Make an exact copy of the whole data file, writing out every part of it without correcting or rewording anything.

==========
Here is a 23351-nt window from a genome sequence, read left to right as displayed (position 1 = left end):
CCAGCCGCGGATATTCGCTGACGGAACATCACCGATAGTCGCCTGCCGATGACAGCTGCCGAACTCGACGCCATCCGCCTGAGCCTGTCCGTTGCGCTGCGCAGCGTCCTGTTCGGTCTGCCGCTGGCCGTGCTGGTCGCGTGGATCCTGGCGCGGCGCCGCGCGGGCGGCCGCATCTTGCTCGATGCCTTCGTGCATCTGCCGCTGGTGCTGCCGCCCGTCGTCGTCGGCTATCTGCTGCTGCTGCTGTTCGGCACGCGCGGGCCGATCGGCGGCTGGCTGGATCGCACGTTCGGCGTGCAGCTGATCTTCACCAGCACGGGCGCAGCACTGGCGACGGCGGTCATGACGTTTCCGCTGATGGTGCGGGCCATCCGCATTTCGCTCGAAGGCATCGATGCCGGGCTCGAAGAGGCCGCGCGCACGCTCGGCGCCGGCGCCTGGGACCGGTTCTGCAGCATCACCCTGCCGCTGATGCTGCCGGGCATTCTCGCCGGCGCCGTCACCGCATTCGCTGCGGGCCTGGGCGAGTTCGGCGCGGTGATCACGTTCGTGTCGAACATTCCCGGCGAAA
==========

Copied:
Here is a 23351-nt window from a genome sequence, read left to right as displayed (position 1 = left end):
CCAGCCGCGGATATTCGCTGACGGAACATCACCGATAGTCGCCTGCCGATGACAGCTGCCGAACTCGACGCCATCCGCCTGAGCCTGTCCGTTGCGCTGCGCAGCGTCCTGTTCGGTCTGCCGCTGGCCGTGCTGGTCGCGTGGATCCTGGCGCGGCGCCGCGCGGGCGGCCGCATCTTGCTCGATGCCTTCGTGCATCTGCCGCTGGTGCTGCCGCCCGTCGTCGTCGGCTATCTGCTGCTGCTGCTGTTCGGCACGCGCGGGCCGATCGGCGGCTGGCTGGATCGCACGTTCGGCGTGCAGCTGATCTTCACCAGCACGGGCGCAGCACTGGCGACGGCGGTCATGACGTTTCCGCTGATGGTGCGGGCCATCCGCATTTCGCTCGAAGGCATCGATGCCGGGCTCGAAGAGGCCGCGCGCACGCTCGGCGCCGGCGCCTGGGACCGGTTCTGCAGCATCACCCTGCCGCTGATGCTGCCGGGCATTCTCGCCGGCGCCGTCACCGCATTCGCTGCGGGCCTGGGCGAGTTCGGCGCGGTGATCACGTTCGTGTCGAACATTCCCGGCGAAA